As you build out your college list, consider the academic and community benefits of Historically Black Colleges and Universities (HBCUs).

With over 100 across the country, HBCUs meet a variety of needs and interests, no matter what kind of college experience you’re looking for. HBCUs got their start in the late 1830s due to academic segregation. Today, the schools serve students from wide-ranging cultural backgrounds in a racially diverse academic setting. 

Here, students and professors share their thoughts on why attending an HBCU can be such a valuable experience, both in school and after graduation.

Diverse, Welcoming Student Body

HBCU campuses are rich with diversity. Rion Amilcar Scott, who attended Howard University and taught English and modern languages at Bowie State University, explains: “One of the major criticisms of HBCUs from people who know nothing about them is that they’re homogenous.” During his time at Howard University, he learned how diverse and varied the school is. “I met people with wildly diverging perspectives, class backgrounds, interests, experiences and ideologies.” 

Chantel Johnson, a senior at North Carolina Central University, points to the diversity at her HBCU as a key factor that makes it so welcoming. “What I value the most about Central is the underlying core of empathy, understanding and diversity the school gives to students. The campus includes all nationalities, without excluding or alienating anyone.” 

Supportive Campus Environment

Studies show that minority students attending HBCUs have increased levels of engagement, more interactions with faculty and greater involvement with faculty research projects. They’re also 6-16% more likely to graduate than minority students enrolled at predominantly white institutions (PWIs). 

One reason may be because at HBCUs, resources for students, from study groups to tutoring services, are more accessible. HBCUs have a history of providing a greater wealth of services than at PWIs. For example, the 2015 National Census of Writing found that 50% of HBCUs use professional tutors to staff their writing centers, compared with less than 10% of PWIs, which rely predominantly on undergraduate student tutors.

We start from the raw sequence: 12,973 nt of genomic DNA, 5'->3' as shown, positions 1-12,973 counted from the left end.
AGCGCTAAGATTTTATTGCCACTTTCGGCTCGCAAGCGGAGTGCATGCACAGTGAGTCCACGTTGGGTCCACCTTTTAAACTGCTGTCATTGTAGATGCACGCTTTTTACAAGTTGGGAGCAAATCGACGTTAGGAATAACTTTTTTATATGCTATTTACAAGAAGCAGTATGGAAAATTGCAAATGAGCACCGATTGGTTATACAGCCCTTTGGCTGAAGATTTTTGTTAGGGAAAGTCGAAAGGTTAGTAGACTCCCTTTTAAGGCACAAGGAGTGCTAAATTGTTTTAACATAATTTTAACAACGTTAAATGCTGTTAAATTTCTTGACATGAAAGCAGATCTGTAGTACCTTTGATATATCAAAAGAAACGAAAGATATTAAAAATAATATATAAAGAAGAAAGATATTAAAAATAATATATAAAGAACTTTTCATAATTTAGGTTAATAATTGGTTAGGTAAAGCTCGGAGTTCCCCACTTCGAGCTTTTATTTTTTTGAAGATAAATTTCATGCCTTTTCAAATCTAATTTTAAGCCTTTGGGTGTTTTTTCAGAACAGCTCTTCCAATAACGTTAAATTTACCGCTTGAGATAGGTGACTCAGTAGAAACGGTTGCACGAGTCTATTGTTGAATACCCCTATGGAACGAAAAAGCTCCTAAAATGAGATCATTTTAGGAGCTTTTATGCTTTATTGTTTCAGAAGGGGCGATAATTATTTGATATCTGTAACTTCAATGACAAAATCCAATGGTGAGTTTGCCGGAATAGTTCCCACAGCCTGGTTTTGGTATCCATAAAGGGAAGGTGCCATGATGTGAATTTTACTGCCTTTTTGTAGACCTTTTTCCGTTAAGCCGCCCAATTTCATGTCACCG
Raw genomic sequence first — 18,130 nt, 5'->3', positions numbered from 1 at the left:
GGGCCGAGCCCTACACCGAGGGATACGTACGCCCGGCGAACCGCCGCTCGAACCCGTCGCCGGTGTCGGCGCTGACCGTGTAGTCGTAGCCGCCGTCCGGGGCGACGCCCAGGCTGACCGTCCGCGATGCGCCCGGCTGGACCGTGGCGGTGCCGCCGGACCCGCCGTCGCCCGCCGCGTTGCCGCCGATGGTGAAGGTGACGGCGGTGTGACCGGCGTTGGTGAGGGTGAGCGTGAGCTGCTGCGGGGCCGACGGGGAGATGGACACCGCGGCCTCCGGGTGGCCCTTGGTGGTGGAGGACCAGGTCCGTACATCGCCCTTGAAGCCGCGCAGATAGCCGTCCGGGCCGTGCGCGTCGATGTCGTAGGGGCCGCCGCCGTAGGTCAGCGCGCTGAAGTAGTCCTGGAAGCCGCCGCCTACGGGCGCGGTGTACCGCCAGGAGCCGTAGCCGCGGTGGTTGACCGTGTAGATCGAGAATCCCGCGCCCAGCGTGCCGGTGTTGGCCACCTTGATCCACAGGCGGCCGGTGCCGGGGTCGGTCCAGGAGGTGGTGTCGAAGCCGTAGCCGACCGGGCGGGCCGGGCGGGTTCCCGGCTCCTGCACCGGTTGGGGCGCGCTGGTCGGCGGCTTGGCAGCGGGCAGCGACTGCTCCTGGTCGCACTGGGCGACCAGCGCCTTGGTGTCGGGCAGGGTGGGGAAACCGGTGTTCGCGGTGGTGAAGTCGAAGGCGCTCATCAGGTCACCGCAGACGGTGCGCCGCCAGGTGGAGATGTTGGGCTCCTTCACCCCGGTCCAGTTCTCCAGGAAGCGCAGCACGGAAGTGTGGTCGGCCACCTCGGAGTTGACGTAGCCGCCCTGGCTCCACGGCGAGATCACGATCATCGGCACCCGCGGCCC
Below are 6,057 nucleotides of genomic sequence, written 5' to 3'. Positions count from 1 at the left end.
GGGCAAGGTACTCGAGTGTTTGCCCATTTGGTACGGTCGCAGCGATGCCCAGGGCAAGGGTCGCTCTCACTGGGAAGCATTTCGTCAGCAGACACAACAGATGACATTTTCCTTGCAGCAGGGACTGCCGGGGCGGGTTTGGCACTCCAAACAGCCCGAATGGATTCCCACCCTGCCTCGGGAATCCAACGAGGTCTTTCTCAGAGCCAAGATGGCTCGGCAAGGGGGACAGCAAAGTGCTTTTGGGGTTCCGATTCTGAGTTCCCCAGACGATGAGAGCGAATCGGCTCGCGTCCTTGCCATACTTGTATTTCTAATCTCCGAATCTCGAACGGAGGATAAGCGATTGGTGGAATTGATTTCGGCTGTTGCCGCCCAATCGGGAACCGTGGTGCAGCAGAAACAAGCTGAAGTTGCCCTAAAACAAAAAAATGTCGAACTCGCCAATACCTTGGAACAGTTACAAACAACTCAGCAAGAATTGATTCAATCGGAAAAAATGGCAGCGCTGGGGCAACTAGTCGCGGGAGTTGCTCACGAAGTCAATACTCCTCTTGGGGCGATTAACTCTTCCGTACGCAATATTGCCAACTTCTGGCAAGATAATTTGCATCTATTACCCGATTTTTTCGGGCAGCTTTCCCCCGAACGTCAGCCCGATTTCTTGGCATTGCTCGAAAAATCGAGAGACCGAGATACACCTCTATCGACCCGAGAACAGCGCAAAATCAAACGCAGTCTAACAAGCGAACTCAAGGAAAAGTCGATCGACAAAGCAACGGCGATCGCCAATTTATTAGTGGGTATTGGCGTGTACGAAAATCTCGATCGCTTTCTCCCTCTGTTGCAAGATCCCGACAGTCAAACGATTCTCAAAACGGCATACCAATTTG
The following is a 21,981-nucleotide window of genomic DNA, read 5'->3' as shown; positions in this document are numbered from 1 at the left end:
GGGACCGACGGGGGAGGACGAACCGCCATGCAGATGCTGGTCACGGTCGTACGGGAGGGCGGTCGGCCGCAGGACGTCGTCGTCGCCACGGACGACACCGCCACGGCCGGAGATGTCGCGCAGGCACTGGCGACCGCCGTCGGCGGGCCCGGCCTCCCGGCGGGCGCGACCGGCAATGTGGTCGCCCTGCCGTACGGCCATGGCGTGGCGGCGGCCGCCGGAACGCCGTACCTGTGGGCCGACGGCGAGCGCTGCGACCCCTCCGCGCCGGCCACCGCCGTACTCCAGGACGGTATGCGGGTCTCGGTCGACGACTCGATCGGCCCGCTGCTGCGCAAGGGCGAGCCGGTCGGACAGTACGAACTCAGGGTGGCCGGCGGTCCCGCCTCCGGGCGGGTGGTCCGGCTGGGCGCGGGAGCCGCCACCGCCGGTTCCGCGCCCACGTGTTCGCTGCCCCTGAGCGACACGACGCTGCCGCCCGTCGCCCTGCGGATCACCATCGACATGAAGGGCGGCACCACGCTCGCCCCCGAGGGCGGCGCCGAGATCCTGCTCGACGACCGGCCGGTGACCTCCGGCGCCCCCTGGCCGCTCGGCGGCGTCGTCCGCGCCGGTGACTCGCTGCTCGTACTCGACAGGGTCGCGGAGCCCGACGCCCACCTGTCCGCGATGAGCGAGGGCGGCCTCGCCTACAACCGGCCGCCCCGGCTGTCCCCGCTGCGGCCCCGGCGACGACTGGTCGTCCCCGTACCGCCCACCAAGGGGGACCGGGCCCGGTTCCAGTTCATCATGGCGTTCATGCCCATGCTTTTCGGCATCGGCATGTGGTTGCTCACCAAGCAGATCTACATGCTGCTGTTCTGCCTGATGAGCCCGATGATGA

Imani Simmons, a freshman biology major at Howard University, details her experience: “While engaged in very challenging work, I find that the tutoring center is the most valuable resource for me. Once I discovered I could go to the tutoring center as much as I needed, I’ve basically lived there. The tutors take the time not only to teach me, but also to learn about who I am as a person.” 

Scott adds that the supportive environment isn’t simply about access to resources: “It’s a liberating experience, intellectually and otherwise, to be in a place where your humanity is taken as a matter of fact. For many students, this can lead to more substantive discussions and deeper self-discovery.”

Unique Learning Experience

HBCUs are routinely credited with providing an on-campus learning experience that simply can’t be replicated at PWIs. “HBCUs are not without their faults and suffer from the same problems that are currently plaguing all of higher education,” Scott says, “but what they offer is unique in American education.” 

Simmons agrees. “Early on, when I first started looking into HBCUs, I was often told that the experience is something you could never get anywhere else. It’s very much true.” 

For Johnson, the student life at Central is proving to be the most enriching part of her time at an HBCU. “The organizations and clubs at Central give students a voice and a platform to express issues that resonate with us.” There’s also a pointed effort to set up students for success after graduation. “The school brings speakers and experienced professionals to give an in-depth look into careers we may be interested in,” she explains. 

Greater accessibility to resources and a stronger connection with faculty and staff might be why some studies have found that 55% of HBCU graduates feel prepared for life beyond graduation, compared to only 29% of minority graduates from other colleges.

Another factor might be HBCUs’ robust alumni networks. Dr. Kwame M. Brown, an assistant professor of psychology at Hampton University and a Hampton alumnus, says, “Our alumni networks are second to none. We have tons of alumni who want to give back and help students.”

HBCUs may not be the right choice for everyone, but they can provide uniquely enriching academic and community experiences. As you consider your degree and career goals, take note of all HBCUs have to offer and why they might deserve a spot on your college list. 

 

Interviews for this article were conducted in 2019.